'1. Whether, on the facts and in the circumstances of the case, the Tribunal was right in coming to the conclusion that the Additional Commissioner could not pass an order under section 263 relating to penalties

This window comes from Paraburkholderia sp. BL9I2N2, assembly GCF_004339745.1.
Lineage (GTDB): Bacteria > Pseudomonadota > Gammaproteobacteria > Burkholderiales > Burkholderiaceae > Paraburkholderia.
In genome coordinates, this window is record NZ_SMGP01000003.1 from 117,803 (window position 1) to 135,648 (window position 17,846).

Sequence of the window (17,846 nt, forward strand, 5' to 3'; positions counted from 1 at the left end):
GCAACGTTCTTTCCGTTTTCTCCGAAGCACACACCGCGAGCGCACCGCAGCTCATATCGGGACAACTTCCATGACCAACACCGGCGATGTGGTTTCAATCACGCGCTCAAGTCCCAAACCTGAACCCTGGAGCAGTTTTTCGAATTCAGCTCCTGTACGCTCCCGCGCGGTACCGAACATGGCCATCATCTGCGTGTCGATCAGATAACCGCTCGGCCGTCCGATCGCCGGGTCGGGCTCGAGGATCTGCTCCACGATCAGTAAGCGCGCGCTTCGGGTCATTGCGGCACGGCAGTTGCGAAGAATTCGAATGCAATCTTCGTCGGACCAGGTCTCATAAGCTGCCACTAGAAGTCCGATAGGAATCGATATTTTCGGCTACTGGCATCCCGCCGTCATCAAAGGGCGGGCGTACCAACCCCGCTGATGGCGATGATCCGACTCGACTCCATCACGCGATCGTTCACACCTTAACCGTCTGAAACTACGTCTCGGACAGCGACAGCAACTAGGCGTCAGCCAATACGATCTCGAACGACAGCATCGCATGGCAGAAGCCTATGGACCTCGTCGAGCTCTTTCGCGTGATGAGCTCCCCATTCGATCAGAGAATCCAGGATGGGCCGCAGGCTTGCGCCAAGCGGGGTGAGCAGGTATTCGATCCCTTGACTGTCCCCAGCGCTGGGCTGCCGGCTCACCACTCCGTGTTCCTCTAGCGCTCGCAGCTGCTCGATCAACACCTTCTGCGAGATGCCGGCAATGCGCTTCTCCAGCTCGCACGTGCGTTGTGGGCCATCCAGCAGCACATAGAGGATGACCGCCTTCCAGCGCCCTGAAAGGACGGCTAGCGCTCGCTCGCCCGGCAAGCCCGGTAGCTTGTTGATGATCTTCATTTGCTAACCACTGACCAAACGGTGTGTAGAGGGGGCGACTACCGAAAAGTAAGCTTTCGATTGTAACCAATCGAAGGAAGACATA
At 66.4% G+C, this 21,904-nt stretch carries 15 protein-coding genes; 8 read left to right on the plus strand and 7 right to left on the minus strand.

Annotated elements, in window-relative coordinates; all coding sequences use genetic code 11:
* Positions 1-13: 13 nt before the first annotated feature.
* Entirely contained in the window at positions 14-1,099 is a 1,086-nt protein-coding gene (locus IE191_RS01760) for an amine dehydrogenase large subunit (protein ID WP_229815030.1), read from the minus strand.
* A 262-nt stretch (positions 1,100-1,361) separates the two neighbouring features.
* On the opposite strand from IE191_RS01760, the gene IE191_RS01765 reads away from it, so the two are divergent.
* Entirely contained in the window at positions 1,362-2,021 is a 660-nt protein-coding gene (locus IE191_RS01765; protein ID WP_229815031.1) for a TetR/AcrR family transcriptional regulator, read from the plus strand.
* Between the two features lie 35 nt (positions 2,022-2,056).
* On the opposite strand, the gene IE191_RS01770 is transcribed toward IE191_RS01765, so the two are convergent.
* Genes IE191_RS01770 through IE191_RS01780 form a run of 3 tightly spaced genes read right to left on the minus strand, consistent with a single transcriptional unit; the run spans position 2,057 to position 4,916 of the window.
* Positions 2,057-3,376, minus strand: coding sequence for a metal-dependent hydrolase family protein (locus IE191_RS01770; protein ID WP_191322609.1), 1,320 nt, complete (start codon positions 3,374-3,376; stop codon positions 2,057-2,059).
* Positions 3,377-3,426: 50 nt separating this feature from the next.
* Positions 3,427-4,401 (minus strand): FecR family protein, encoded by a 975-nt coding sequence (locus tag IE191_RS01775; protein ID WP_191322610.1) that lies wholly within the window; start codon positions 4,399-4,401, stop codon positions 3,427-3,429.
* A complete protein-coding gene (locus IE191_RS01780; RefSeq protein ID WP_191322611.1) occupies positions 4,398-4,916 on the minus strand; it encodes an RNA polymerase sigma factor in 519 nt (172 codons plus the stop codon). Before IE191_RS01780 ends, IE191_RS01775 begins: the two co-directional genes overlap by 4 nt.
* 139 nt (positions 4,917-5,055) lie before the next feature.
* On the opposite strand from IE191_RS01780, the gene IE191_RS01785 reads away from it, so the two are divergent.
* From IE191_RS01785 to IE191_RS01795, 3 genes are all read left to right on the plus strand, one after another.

2. Whether, on the facts and in the circumstances of the case, the Tribunal was right in modifying the order of the Additional Commissioner passed under section 263 setting aside the assessments in question ?'